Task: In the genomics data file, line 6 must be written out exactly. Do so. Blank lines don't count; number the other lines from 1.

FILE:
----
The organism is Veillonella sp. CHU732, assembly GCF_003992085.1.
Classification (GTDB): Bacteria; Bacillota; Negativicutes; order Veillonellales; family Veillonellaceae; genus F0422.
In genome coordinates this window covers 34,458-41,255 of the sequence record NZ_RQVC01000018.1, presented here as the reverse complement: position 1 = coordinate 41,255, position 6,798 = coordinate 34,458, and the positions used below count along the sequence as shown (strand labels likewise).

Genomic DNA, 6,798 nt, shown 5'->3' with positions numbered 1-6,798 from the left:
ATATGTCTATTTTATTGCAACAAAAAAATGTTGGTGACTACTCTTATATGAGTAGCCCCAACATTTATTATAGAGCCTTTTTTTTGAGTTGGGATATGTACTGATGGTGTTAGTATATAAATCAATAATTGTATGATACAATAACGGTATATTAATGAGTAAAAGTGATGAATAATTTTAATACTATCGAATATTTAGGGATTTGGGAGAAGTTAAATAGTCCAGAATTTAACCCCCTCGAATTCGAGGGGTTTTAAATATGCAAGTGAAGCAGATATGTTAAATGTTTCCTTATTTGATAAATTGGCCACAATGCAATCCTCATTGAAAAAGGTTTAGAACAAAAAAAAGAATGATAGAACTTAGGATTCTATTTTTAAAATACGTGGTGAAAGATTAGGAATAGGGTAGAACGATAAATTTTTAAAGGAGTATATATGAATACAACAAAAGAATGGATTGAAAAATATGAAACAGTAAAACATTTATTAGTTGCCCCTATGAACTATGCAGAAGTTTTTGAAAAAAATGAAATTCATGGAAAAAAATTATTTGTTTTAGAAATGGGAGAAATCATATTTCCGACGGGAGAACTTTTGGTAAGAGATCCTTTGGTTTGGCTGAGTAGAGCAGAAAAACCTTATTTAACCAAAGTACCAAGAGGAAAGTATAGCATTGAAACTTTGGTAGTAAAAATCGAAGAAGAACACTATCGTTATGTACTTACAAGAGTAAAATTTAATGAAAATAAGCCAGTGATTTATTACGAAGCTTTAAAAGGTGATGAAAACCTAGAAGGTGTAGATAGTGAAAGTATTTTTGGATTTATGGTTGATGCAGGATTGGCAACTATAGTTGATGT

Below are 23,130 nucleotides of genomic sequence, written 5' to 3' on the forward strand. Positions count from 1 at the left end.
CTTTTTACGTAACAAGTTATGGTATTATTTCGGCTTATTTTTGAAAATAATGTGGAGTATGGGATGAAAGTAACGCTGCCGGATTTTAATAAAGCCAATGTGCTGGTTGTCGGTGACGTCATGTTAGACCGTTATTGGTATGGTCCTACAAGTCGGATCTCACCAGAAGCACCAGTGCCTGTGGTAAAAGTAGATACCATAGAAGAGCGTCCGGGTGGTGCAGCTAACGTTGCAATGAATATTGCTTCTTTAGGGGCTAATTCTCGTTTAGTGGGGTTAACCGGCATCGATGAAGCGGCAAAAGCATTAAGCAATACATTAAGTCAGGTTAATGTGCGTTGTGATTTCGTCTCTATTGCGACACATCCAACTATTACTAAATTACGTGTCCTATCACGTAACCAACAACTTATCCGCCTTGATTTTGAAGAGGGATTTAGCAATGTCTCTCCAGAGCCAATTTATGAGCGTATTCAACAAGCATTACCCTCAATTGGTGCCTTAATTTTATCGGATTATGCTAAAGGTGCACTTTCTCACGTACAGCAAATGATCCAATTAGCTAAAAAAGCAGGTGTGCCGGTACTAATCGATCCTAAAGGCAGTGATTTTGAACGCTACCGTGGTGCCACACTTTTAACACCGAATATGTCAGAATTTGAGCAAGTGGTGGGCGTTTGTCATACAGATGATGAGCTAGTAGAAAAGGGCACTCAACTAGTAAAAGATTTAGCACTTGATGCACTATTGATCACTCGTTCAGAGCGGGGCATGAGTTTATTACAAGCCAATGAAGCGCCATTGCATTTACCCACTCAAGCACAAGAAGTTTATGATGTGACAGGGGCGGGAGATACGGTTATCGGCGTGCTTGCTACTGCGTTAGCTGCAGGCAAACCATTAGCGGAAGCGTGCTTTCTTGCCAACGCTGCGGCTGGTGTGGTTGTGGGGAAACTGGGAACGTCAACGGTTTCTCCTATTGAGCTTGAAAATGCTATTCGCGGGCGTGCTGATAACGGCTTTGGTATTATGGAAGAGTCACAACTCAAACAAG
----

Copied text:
Below are 23,130 nucleotides of genomic sequence, written 5' to 3' on the forward strand. Positions count from 1 at the left end.